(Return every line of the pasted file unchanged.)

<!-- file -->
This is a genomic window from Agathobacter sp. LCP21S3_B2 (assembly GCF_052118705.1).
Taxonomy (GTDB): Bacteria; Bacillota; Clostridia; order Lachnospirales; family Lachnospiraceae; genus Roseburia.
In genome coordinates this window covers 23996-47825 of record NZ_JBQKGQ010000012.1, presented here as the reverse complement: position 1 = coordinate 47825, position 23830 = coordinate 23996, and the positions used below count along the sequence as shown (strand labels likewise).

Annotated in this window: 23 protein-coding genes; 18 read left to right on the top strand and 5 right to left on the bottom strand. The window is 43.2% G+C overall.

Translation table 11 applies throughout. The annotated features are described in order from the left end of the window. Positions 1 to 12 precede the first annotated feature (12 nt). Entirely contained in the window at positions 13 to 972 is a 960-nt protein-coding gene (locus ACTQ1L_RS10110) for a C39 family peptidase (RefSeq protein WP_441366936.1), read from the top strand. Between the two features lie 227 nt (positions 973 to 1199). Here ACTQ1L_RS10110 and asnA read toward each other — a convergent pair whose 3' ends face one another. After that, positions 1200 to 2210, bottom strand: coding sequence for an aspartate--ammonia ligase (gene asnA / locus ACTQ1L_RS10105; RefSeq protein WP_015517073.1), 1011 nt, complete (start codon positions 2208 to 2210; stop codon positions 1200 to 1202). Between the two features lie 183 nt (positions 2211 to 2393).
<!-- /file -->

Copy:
This is a genomic window from Agathobacter sp. LCP21S3_B2 (assembly GCF_052118705.1).
Taxonomy (GTDB): Bacteria; Bacillota; Clostridia; order Lachnospirales; family Lachnospiraceae; genus Roseburia.
In genome coordinates this window covers 23996-47825 of record NZ_JBQKGQ010000012.1, presented here as the reverse complement: position 1 = coordinate 47825, position 23830 = coordinate 23996, and the positions used below count along the sequence as shown (strand labels likewise).

Annotated in this window: 23 protein-coding genes; 18 read left to right on the top strand and 5 right to left on the bottom strand. The window is 43.2% G+C overall.

Translation table 11 applies throughout. The annotated features are described in order from the left end of the window. Positions 1 to 12 precede the first annotated feature (12 nt). Entirely contained in the window at positions 13 to 972 is a 960-nt protein-coding gene (locus ACTQ1L_RS10110) for a C39 family peptidase (RefSeq protein WP_441366936.1), read from the top strand. Between the two features lie 227 nt (positions 973 to 1199). Here ACTQ1L_RS10110 and asnA read toward each other — a convergent pair whose 3' ends face one another. After that, positions 1200 to 2210, bottom strand: coding sequence for an aspartate--ammonia ligase (gene asnA / locus ACTQ1L_RS10105; RefSeq protein WP_015517073.1), 1011 nt, complete (start codon positions 2208 to 2210; stop codon positions 1200 to 1202). Between the two features lie 183 nt (positions 2211 to 2393).